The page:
First and Last Matches of WWE’s ECW – Bell to Bell

(bell ringing) – So we’re doing something a
bit different on Bell to Bell, With WWE’s ECW shutting
down ten years ago today, I thought it’d be fun to
look back at the first match that ever happened on the
show and the very last. Let’s just jump in to it
and see how this goes. So to summarize ECW’s revival, in 2004 “The Rise and Fall
of ECW” DVD was released. It did well enough for WWE to
put together a reunion show a year later called One Night Stand. It too was a hit so another
event was held in 2006. Up till about this point, WWE’s usage of ECW had been pretty good but all this success ended
up being its downfall. On top of having another
One Night Stand show, WWE also decided to bring
back ECW on a weekly basis with its own show on Syfy. This sounded awesome, but the premiere episode
showed exactly why it wasn’t. A lot of that can be seen
in the first official match of WWE’s ECW so let’s take a look. The first wrestler who
entered wasn’t even someone on the roster, it was a
character named The Zombie. All he did was walk with his arms out and moan into a microphone. At least his opponent was an
actual wrestler on the roster. Sandman entered from the crowd to combat his undead opponent. The actual match was faster than either of these guys’ entrances. How quick was it? I can cover the whole
thing in one sentence. The Sandman beats Zombie
with his Singapore cane and hits the White Russian
Legsweep for the win. Now just changing this match
wouldn’t have fixed all of the problems this version of ECW had but it would have helped a little. Why not have Sandman
or another ECW original take on a younger, new talent? Perhaps someone from development who was going to make their debut on ECW. That could have been a great
passing of the torch moment and would have also fit with the New Breed Unleashed
slogan they were promoting. If they had to have
this match on the card, move it to somewhere in
the middle of the show. It still wouldn’t have been great but at least it wouldn’t stand out. Having it as the first
match for this new brand just put a bad taste in everyone’s mouth. On the positive side, at
least they were being upfront with what they were going
for, so I can respect that. Anyways, after the debut episode, it was clear this wasn’t
the ECW fans had loved. It tried to be similar while
also doing its own thing, which seems like a good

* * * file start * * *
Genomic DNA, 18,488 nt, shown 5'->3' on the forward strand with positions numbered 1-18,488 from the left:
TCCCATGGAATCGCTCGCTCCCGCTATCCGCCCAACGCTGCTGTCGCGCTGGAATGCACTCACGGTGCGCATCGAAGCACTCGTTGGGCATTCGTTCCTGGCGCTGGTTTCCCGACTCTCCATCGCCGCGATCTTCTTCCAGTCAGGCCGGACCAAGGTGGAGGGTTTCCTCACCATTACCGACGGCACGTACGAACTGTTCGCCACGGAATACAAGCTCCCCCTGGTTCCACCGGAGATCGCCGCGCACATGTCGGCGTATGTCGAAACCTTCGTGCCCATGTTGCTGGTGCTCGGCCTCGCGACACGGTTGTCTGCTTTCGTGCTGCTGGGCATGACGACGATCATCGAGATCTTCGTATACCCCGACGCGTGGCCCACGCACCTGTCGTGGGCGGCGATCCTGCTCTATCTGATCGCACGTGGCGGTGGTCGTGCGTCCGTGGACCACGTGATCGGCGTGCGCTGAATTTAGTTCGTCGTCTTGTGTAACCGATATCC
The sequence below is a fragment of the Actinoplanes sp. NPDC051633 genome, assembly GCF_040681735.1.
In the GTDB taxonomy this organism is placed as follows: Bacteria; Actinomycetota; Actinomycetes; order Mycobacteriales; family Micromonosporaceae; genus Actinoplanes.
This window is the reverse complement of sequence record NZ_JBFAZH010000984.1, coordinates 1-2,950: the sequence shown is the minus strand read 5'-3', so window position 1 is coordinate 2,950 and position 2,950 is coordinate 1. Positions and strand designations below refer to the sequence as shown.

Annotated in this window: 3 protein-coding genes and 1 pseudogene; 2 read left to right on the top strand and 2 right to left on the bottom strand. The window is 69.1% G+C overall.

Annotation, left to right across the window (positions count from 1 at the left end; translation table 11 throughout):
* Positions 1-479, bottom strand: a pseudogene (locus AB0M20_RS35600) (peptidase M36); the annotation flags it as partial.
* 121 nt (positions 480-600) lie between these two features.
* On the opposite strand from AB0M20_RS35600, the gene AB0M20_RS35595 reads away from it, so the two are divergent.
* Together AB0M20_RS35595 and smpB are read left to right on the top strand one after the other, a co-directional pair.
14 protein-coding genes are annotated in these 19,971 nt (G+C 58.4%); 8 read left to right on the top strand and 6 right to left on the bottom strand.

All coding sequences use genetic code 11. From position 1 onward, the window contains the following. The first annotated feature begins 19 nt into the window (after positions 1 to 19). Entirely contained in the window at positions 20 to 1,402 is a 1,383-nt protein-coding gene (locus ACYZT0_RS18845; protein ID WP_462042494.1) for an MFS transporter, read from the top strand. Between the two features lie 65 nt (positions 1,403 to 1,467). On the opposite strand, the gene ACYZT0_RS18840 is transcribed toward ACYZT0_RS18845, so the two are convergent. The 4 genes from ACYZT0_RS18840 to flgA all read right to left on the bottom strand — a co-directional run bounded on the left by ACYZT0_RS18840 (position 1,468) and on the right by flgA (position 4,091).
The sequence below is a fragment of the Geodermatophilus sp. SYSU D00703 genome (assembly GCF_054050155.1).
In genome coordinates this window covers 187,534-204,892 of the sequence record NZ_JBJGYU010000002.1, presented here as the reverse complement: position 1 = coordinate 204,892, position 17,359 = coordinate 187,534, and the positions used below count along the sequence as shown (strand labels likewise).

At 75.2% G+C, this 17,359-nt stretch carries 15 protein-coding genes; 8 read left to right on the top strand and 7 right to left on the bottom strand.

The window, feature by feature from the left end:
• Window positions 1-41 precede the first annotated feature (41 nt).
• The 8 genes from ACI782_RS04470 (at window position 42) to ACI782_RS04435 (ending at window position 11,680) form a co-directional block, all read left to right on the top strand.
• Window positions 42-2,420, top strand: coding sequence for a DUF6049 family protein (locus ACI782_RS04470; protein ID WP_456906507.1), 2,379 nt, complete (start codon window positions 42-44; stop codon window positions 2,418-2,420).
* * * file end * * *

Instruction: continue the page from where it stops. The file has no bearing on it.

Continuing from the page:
combination but it didn’t work. Like I’ve said, there
were a lot of reasons why WWE’s ECW wasn’t
good but one big reason was because of the company culture. The original ECW was a smaller
promotion that was fan-driven and wasn’t really corporate at all. WWE was the exact opposite,
with sponsors and shareholders and it was just a lot larger so it didn’t have the connection
to the fans that ECW had. Regardless, there was
enough of an audience that ECW stuck around and found its place below Raw and SmackDown
as the third brand. While it had its growing pains, I think ECW eventually
found its own identity. As the show went on, more and more of the
original ECW wrestlers left and the void was filled by
talent from development. Now, of course, this
made it bare even less of a resemblance to the original ECW but I think this helped give
the brand its own image. It became a show where new
talent could get TV time and weren’t just going to be used to enhance other performers. There were still veterans
too but I think an emphasis on younger stars helped
give ECW its own identity and more of a purpose. Sure, if you wanted to see
big stars and huge storylines you had to check out Raw or SmackDown but if you wanted to see a
smaller star get featured, ECW would have you covered. Honestly, I think WWE
going PG helped ECW get out of that weird rut it was in. Sure, ECW becoming a PG show goes against what the original company was about but it forced them to focus
on talent and wrestling rather than hardcore violence and sex. So after a couple of years of trying to be like the
original promotion and failing, ECW finally found its position in WWE. It had a good run but the
beginning of the end started when Vince McMahon made an announcement on February 2nd, 2010. He stated that in two weeks’ time, ECW would be going off the air
and replaced with a new show. We’ll get to that in a bit
but let’s jump ahead 14 days to February 16th, 2010 to the main event of the final episode of ECW. The last ECW contest was